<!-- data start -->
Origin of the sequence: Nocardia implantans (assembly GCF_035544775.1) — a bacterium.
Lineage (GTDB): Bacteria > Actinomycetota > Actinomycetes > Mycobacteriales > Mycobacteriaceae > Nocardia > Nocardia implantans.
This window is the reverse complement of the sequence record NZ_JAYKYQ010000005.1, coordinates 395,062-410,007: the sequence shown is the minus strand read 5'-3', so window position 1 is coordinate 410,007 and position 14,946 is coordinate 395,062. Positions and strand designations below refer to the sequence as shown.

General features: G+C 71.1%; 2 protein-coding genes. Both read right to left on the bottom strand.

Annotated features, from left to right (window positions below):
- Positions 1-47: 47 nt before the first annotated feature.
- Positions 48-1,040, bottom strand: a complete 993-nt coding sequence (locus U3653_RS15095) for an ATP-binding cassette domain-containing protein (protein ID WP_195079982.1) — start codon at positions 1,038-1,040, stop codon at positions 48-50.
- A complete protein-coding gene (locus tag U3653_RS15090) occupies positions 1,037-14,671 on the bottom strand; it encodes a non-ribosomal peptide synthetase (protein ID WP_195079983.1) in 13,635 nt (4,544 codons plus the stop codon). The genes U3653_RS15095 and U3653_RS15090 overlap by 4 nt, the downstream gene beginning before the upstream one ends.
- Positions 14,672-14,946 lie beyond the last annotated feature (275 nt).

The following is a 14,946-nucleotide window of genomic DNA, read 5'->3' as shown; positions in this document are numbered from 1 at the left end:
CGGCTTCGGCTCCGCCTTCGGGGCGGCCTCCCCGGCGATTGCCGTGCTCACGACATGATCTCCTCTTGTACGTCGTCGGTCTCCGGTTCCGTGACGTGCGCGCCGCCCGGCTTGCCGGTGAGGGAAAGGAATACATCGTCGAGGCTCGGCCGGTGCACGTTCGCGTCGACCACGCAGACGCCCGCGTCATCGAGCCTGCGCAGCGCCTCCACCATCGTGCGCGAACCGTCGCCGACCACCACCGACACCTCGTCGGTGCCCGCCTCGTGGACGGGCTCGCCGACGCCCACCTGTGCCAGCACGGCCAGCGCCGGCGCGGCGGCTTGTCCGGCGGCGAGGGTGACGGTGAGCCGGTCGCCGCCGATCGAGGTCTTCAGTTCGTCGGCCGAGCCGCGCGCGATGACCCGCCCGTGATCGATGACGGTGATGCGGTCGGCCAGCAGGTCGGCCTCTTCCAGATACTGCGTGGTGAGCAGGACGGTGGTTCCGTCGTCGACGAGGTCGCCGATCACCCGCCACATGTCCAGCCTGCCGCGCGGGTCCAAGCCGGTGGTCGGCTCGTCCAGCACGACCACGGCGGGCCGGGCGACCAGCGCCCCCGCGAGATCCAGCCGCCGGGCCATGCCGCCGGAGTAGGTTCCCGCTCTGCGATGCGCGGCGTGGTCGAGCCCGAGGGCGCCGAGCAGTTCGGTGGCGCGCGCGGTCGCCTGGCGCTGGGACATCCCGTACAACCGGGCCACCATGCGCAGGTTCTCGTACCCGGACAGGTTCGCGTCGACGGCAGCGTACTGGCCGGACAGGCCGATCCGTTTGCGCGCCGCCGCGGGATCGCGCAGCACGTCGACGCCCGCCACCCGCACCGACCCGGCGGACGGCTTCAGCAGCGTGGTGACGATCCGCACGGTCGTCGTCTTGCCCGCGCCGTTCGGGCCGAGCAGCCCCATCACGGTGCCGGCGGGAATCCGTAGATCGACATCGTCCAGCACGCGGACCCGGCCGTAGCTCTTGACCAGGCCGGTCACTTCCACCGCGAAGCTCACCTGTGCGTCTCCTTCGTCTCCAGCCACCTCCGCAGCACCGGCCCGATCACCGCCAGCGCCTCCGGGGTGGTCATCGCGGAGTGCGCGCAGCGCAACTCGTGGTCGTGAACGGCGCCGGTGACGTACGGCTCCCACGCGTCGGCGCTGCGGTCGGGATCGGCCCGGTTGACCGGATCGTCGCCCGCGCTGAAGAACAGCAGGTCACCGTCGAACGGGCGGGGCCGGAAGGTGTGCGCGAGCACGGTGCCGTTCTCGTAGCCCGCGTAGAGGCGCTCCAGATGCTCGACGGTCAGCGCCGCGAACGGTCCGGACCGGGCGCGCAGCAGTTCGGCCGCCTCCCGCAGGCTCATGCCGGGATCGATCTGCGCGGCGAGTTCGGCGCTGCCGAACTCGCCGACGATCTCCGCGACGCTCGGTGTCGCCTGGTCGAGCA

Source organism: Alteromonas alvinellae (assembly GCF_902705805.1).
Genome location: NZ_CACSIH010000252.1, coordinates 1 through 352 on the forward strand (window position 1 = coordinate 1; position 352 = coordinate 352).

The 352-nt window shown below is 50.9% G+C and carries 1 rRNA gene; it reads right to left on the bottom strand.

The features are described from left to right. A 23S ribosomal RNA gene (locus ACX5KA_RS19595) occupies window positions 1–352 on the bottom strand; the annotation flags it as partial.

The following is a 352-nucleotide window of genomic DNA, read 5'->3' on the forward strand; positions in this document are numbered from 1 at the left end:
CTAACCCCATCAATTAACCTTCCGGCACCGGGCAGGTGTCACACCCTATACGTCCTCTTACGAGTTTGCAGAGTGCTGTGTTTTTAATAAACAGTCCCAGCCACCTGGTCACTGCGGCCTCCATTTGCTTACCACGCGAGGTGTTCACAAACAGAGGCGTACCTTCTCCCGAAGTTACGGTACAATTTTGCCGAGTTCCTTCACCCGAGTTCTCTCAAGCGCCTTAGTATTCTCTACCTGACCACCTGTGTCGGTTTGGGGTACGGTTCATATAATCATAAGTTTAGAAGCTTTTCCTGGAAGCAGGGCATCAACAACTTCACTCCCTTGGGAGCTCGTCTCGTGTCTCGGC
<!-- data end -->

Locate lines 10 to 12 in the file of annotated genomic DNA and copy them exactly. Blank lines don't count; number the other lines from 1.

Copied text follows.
The following is a 14,946-nucleotide window of genomic DNA, read 5'->3' as shown; positions in this document are numbered from 1 at the left end:
CGGCTTCGGCTCCGCCTTCGGGGCGGCCTCCCCGGCGATTGCCGTGCTCACGACATGATCTCCTCTTGTACGTCGTCGGTCTCCGGTTCCGTGACGTGCGCGCCGCCCGGCTTGCCGGTGAGGGAAAGGAATACATCGTCGAGGCTCGGCCGGTGCACGTTCGCGTCGACCACGCAGACGCCCGCGTCATCGAGCCTGCGCAGCGCCTCCACCATCGTGCGCGAACCGTCGCCGACCACCACCGACACCTCGTCGGTGCCCGCCTCGTGGACGGGCTCGCCGACGCCCACCTGTGCCAGCACGGCCAGCGCCGGCGCGGCGGCTTGTCCGGCGGCGAGGGTGACGGTGAGCCGGTCGCCGCCGATCGAGGTCTTCAGTTCGTCGGCCGAGCCGCGCGCGATGACCCGCCCGTGATCGATGACGGTGATGCGGTCGGCCAGCAGGTCGGCCTCTTCCAGATACTGCGTGGTGAGCAGGACGGTGGTTCCGTCGTCGACGAGGTCGCCGATCACCCGCCACATGTCCAGCCTGCCGCGCGGGTCCAAGCCGGTGGTCGGCTCGTCCAGCACGACCACGGCGGGCCGGGCGACCAGCGCCCCCGCGAGATCCAGCCGCCGGGCCATGCCGCCGGAGTAGGTTCCCGCTCTGCGATGCGCGGCGTGGTCGAGCCCGAGGGCGCCGAGCAGTTCGGTGGCGCGCGCGGTCGCCTGGCGCTGGGACATCCCGTACAACCGGGCCACCATGCGCAGGTTCTCGTACCCGGACAGGTTCGCGTCGACGGCAGCGTACTGGCCGGACAGGCCGATCCGTTTGCGCGCCGCCGCGGGATCGCGCAGCACGTCGACGCCCGCCACCCGCACCGACCCGGCGGACGGCTTCAGCAGCGTGGTGACGATCCGCACGGTCGTCGTCTTGCCCGCGCCGTTCGGGCCGAGCAGCCCCATCACGGTGCCGGCGGGAATCCGTAGATCGACATCGTCCAGCACGCGGACCCGGCCGTAGCTCTTGACCAGGCCGGTCACTTCCACCGCGAAGCTCACCTGTGCGTCTCCTTCGTCTCCAGCCACCTCCGCAGCACCGGCCCGATCACCGCCAGCGCCTCCGGGGTGGTCATCGCGGAGTGCGCGCAGCGCAACTCGTGGTCGTGAACGGCGCCGGTGACGTACGGCTCCCACGCGTCGGCGCTGCGGTCGGGATCGGCCCGGTTGACCGGATCGTCGCCCGCGCTGAAGAACAGCAGGTCACCGTCGAACGGGCGGGGCCGGAAGGTGTGCGCGAGCACGGTGCCGTTCTCGTAGCCCGCGTAGAGGCGCTCCAGATGCTCGACGGTCAGCGCCGCGAACGGTCCGGACCGGGCGCGCAGCAGTTCGGCCGCCTCCCGCAGGCTCATGCCGGGATCGATCTGCGCGGCGAGTTCGGCGCTGCCGAACTCGCCGACGATCTCCGCGACGCTCGGTGTCGCCTGGTCGAGCA

Source organism: Alteromonas alvinellae (assembly GCF_902705805.1).